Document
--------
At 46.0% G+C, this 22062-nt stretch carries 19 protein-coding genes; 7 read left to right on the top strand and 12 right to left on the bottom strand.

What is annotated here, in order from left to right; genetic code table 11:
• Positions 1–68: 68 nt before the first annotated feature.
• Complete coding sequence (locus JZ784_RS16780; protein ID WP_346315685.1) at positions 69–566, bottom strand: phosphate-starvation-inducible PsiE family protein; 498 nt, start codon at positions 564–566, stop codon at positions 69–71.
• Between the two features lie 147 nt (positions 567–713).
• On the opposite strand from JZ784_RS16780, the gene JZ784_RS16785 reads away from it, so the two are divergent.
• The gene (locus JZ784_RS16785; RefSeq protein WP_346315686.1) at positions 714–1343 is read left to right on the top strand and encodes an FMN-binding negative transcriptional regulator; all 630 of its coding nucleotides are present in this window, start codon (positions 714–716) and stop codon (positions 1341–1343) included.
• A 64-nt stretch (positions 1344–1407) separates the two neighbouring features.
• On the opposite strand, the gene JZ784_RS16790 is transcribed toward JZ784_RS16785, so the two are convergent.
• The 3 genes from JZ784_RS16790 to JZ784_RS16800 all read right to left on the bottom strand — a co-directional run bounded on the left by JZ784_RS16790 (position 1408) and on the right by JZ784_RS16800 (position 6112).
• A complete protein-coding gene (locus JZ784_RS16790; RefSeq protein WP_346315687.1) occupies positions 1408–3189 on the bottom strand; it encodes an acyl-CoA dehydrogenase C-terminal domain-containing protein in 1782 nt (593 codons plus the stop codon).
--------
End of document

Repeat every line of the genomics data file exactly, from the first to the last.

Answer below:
At 46.0% G+C, this 22062-nt stretch carries 19 protein-coding genes; 7 read left to right on the top strand and 12 right to left on the bottom strand.

What is annotated here, in order from left to right; genetic code table 11:
• Positions 1–68: 68 nt before the first annotated feature.
• Complete coding sequence (locus JZ784_RS16780; protein ID WP_346315685.1) at positions 69–566, bottom strand: phosphate-starvation-inducible PsiE family protein; 498 nt, start codon at positions 564–566, stop codon at positions 69–71.
• Between the two features lie 147 nt (positions 567–713).
• On the opposite strand from JZ784_RS16780, the gene JZ784_RS16785 reads away from it, so the two are divergent.
• The gene (locus JZ784_RS16785; RefSeq protein WP_346315686.1) at positions 714–1343 is read left to right on the top strand and encodes an FMN-binding negative transcriptional regulator; all 630 of its coding nucleotides are present in this window, start codon (positions 714–716) and stop codon (positions 1341–1343) included.
• A 64-nt stretch (positions 1344–1407) separates the two neighbouring features.
• On the opposite strand, the gene JZ784_RS16790 is transcribed toward JZ784_RS16785, so the two are convergent.
• The 3 genes from JZ784_RS16790 to JZ784_RS16800 all read right to left on the bottom strand — a co-directional run bounded on the left by JZ784_RS16790 (position 1408) and on the right by JZ784_RS16800 (position 6112).
• A complete protein-coding gene (locus JZ784_RS16790; RefSeq protein WP_346315687.1) occupies positions 1408–3189 on the bottom strand; it encodes an acyl-CoA dehydrogenase C-terminal domain-containing protein in 1782 nt (593 codons plus the stop codon).